Guidelines for Food and Nutrition during Covid-19

In the context of the pandemic crisis, the Portuguese Directorate-General of Health (DGS), a body of the Ministry of Health, has made available a manual with guidelines on Food and Nutrition for families in isolation or quarantine, during this critical period.

These are some of its most relevant tips:

  1. Plan and manage ahead

We’re living a difficult moment that demands isolation and social distancing and, as such, DGS recommends that families and households plan their meals, in order to optimise shopping.

Illustration of woman picking dairy in a supermarket shelf.

The Manual encourages families to create a recipe plan and a shopping list. After checking what you have at home, write down the missing products, while keeping in mind that some of them also have a longer shelf life. Please make sure they are on the list as well to avoid food waste.

It is also pointed out that sensible shopping and avoiding excess buying is fundamental to allow supermarkets to manage their stocks and to allow families to manage their household storages.

Don’t forget, keep up with the good hygiene and safety procedures: sanitize your hands before and after going shopping, don’t touch your face, use tissues to sneeze and throw them away, keep safety distances and handle only what you take.

  1. Choose the right food

It is important to maintain a healthy, balanced diet. As such, DGS recommends:

Illustration of a man holding a bowl with salad.
  • Don’t forget to include breakfast cereals or bread in your diet;
  • Eat more fruit and veggies. Carrots, onions, courgette, squash, broccoli, cauliflower, green beans or garlic are vegetables that last longer. Green leafy vegetables and tomatoes should also be part of your shopping list, but in lesser quantities – and should be consumed in the first days after buying. Apples, pears, oranges and tangerines are good fruit options that will not go bad easily. Other kinds of fruits with shorter shelf-lives are also good options, but in smaller quantities;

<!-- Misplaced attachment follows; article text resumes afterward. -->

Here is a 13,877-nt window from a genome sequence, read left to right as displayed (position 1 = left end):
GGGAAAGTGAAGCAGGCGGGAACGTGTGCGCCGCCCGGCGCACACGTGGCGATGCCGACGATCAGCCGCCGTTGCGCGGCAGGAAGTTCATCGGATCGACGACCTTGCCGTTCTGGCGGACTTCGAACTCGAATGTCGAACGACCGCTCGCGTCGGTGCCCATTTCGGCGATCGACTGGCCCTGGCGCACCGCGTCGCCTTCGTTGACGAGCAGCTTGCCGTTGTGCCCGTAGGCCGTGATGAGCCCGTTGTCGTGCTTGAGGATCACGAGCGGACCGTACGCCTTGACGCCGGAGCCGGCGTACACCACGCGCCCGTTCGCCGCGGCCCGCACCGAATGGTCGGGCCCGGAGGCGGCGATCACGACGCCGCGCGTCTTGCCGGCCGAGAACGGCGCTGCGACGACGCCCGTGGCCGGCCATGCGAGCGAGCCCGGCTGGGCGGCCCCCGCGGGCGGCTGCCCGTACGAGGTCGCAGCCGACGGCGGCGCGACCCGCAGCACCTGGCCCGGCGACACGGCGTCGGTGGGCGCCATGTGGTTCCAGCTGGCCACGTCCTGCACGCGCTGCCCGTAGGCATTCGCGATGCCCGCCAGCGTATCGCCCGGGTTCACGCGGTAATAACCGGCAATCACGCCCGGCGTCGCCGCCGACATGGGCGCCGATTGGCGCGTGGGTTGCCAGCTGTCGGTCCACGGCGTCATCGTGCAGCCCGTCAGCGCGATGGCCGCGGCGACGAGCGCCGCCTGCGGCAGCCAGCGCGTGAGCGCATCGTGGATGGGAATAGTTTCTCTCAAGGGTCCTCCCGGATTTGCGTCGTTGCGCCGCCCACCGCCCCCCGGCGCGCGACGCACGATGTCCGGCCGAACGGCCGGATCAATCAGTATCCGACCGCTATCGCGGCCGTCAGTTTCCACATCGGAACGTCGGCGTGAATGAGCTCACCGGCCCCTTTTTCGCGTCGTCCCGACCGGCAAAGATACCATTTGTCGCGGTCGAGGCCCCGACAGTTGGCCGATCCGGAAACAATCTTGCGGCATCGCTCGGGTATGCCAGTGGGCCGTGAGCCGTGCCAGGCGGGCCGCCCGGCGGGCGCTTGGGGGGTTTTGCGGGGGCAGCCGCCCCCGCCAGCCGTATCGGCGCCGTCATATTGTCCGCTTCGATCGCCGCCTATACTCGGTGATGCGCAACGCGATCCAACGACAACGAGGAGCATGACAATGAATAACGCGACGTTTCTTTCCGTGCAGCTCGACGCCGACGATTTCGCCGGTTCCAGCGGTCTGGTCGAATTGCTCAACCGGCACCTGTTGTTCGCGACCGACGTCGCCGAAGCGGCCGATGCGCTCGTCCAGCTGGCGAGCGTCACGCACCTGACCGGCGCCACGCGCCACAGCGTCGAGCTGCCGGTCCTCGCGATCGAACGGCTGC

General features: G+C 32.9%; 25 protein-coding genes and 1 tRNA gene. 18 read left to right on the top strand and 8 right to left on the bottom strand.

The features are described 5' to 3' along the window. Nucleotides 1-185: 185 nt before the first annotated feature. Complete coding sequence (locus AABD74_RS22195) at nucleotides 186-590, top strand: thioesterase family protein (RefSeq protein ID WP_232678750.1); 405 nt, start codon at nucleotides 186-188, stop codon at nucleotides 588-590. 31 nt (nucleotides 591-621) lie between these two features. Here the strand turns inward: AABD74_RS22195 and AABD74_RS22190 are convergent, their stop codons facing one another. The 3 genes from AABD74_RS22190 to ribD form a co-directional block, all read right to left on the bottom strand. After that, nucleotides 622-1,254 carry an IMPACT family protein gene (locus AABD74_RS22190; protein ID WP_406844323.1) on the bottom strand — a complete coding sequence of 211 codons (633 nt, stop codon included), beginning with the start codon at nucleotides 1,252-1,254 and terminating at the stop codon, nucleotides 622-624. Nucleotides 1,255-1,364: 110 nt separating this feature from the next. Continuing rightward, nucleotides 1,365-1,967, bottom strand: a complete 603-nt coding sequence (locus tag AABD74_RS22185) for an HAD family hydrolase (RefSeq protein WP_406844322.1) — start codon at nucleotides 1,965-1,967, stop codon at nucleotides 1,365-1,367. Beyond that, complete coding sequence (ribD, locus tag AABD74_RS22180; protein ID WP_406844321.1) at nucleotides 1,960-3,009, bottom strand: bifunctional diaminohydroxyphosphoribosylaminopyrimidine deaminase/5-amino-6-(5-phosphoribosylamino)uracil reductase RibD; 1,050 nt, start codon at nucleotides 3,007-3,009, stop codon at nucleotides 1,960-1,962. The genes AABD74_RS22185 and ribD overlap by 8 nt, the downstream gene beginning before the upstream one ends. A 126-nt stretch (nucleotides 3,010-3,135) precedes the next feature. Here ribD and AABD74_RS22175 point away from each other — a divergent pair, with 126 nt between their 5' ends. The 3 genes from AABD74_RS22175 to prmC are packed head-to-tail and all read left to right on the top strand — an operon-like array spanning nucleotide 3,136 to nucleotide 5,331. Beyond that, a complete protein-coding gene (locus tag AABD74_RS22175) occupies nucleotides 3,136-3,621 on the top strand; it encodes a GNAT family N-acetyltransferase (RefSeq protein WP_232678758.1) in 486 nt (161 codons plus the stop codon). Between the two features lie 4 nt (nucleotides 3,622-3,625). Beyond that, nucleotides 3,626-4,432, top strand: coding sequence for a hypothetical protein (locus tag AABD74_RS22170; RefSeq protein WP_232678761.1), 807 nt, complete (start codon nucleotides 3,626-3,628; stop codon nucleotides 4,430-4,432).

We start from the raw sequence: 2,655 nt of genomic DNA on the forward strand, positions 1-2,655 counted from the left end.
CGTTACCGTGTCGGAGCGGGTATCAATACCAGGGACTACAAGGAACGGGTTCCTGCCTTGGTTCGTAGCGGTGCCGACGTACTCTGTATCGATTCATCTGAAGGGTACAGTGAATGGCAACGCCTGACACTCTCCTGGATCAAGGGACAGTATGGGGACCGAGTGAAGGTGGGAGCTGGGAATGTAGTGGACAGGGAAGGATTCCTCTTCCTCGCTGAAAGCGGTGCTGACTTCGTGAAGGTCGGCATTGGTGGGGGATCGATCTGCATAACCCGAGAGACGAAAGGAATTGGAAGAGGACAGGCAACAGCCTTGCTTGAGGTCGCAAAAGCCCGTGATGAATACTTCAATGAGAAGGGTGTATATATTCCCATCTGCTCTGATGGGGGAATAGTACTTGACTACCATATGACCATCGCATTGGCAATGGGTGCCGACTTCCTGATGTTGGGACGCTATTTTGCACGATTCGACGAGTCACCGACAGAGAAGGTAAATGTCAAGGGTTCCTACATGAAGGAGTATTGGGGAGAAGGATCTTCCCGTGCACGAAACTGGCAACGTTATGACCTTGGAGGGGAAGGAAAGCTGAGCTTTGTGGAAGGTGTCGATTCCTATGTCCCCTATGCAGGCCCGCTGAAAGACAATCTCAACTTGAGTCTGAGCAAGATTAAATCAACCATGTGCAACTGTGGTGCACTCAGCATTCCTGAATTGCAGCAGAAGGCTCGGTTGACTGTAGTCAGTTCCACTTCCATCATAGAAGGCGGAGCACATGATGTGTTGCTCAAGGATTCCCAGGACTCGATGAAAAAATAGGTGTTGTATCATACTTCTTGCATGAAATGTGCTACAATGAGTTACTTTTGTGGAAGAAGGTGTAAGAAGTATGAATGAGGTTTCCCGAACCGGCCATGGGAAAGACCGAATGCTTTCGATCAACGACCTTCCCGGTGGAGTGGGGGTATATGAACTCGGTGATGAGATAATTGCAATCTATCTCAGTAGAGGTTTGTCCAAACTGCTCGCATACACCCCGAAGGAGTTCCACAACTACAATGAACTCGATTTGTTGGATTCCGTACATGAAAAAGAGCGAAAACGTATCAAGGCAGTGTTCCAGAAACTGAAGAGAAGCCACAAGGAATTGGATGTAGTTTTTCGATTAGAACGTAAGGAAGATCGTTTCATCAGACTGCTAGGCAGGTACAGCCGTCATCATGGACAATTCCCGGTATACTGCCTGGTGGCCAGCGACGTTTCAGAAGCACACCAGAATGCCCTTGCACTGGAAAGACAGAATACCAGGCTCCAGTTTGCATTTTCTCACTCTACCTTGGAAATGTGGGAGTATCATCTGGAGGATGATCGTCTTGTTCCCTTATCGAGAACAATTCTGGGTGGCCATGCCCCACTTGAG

• Eggs, milk and yogurt are also great things to have in the fridge;
  • Drink plenty of unsweetened water throughout the day (1.5 to 2L);
  • As a snack, prefer fresh fruit or oleaginous fruits (like nuts or almonds, without added sugar or salt);
  • Add fibre and nutrient rich grains and legumes (such as beans, peas and lentils) to your meals;
  • Alternate between fish preserves, fresh fish and frozen fish, as well as fresh and frozen meats, keeping in mind conservation times (2 to 3 days for fresh meat and fish, and according to package instructions for frozen fish and meats).
  1. Nutrition matters

Although there is no evidence that a specific food will protect anyone from Covid-19, it is extremely important to maintain a healthy diet during these times, since a balanced nutrition and adequate hydration are factors that contribute to a stronger immune system, as well as to a better recovery of those who are ill.